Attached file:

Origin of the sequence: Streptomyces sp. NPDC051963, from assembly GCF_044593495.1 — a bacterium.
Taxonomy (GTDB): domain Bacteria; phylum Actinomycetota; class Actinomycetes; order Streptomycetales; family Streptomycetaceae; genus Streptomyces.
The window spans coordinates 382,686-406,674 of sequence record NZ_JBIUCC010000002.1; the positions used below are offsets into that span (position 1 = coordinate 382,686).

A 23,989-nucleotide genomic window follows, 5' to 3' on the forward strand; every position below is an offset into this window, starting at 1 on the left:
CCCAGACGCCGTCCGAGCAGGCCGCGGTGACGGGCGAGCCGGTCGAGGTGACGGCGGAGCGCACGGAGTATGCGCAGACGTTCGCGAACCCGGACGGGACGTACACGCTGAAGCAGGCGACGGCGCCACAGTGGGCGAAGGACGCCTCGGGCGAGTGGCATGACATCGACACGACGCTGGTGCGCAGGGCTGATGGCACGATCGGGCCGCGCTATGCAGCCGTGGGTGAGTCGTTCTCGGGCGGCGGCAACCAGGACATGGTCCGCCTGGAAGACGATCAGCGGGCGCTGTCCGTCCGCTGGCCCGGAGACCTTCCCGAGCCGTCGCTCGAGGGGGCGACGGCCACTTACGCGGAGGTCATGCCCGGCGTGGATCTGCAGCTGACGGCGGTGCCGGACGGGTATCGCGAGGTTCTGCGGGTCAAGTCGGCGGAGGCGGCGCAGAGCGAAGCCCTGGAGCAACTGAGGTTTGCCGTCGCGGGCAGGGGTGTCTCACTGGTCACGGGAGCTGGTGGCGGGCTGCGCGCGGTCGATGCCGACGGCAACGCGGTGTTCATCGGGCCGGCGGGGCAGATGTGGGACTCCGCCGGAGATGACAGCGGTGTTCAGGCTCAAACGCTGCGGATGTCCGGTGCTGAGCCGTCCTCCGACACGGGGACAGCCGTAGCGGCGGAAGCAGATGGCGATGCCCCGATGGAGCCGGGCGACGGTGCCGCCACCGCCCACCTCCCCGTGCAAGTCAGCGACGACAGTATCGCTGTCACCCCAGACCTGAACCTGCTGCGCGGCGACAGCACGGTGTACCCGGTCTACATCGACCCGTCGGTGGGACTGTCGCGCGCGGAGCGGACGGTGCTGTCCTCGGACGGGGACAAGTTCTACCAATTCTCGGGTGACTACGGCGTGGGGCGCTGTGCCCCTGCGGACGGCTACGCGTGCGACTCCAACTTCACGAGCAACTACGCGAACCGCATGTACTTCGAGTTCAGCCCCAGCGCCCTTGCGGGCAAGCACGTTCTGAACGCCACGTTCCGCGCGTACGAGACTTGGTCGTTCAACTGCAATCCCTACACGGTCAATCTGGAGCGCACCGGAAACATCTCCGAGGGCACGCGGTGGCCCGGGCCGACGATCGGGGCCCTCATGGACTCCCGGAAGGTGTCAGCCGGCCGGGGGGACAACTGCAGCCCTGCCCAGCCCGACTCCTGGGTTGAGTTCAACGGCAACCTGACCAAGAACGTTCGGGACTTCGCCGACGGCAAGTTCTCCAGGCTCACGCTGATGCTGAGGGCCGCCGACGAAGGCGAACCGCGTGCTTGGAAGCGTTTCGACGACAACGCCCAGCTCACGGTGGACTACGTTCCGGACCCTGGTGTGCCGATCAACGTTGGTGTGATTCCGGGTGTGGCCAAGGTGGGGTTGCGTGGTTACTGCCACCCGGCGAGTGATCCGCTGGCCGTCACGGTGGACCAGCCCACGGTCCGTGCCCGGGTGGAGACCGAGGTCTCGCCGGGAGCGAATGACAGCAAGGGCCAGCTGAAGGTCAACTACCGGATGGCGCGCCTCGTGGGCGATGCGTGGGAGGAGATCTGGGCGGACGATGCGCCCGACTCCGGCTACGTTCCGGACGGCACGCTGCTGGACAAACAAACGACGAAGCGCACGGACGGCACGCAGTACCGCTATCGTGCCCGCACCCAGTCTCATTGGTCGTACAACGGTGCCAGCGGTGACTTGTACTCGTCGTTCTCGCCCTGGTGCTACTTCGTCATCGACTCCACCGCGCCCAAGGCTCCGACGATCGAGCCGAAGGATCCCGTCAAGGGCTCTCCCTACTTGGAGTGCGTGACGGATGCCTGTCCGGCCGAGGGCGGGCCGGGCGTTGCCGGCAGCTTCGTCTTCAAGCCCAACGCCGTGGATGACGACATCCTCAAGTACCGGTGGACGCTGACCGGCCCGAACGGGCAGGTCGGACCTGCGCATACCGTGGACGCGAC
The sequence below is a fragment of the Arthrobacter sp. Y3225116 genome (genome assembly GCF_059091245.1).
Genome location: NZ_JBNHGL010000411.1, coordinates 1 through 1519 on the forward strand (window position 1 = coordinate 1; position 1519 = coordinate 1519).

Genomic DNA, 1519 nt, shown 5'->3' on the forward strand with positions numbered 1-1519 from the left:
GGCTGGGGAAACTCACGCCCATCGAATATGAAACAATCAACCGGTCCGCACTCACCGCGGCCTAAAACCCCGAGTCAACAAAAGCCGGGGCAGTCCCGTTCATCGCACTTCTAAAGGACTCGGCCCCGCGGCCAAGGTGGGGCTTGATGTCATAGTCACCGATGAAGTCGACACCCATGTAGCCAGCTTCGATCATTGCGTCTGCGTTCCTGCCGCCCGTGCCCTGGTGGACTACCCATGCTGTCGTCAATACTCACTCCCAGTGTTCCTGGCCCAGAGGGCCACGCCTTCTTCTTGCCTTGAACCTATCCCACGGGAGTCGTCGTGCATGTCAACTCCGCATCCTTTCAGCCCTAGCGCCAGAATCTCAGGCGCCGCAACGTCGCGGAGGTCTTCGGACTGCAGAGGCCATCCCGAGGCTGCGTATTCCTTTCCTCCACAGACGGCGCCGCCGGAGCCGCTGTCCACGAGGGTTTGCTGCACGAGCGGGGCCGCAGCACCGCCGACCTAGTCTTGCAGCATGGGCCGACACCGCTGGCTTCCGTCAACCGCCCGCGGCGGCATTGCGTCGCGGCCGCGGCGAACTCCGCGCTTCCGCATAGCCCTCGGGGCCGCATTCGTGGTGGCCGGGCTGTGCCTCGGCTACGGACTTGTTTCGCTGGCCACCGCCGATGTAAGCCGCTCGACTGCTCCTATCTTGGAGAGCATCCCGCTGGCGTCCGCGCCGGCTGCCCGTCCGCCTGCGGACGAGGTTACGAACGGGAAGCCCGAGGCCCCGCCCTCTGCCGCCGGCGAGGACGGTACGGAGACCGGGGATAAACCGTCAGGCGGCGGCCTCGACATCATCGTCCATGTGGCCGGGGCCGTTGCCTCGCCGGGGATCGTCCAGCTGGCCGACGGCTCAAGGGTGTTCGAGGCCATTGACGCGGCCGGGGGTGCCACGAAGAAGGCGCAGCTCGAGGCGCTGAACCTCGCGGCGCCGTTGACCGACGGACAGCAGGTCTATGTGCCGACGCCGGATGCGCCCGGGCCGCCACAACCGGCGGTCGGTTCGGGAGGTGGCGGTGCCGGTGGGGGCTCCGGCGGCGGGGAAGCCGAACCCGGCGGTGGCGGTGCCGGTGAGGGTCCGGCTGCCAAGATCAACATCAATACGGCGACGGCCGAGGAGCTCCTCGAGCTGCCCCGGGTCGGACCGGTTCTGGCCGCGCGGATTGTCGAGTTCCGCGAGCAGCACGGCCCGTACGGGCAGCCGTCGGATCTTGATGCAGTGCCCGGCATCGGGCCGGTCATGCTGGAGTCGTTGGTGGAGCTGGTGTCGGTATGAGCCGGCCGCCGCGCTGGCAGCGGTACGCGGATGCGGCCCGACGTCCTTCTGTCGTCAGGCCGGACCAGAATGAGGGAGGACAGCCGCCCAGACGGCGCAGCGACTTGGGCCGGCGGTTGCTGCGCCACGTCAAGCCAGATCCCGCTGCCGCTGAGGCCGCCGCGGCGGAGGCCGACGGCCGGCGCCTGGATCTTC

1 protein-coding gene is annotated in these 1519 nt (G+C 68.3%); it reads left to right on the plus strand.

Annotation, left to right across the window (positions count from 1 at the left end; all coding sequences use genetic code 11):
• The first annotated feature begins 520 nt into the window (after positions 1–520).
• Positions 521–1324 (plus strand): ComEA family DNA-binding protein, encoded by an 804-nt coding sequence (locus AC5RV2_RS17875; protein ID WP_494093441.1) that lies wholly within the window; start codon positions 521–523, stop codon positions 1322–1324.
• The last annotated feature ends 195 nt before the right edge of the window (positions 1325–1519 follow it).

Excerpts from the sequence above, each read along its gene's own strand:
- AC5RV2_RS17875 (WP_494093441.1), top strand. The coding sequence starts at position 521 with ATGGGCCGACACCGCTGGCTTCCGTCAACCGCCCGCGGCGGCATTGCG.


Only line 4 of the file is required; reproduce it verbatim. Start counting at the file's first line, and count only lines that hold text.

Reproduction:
A 23,989-nucleotide genomic window follows, 5' to 3' on the forward strand; every position below is an offset into this window, starting at 1 on the left: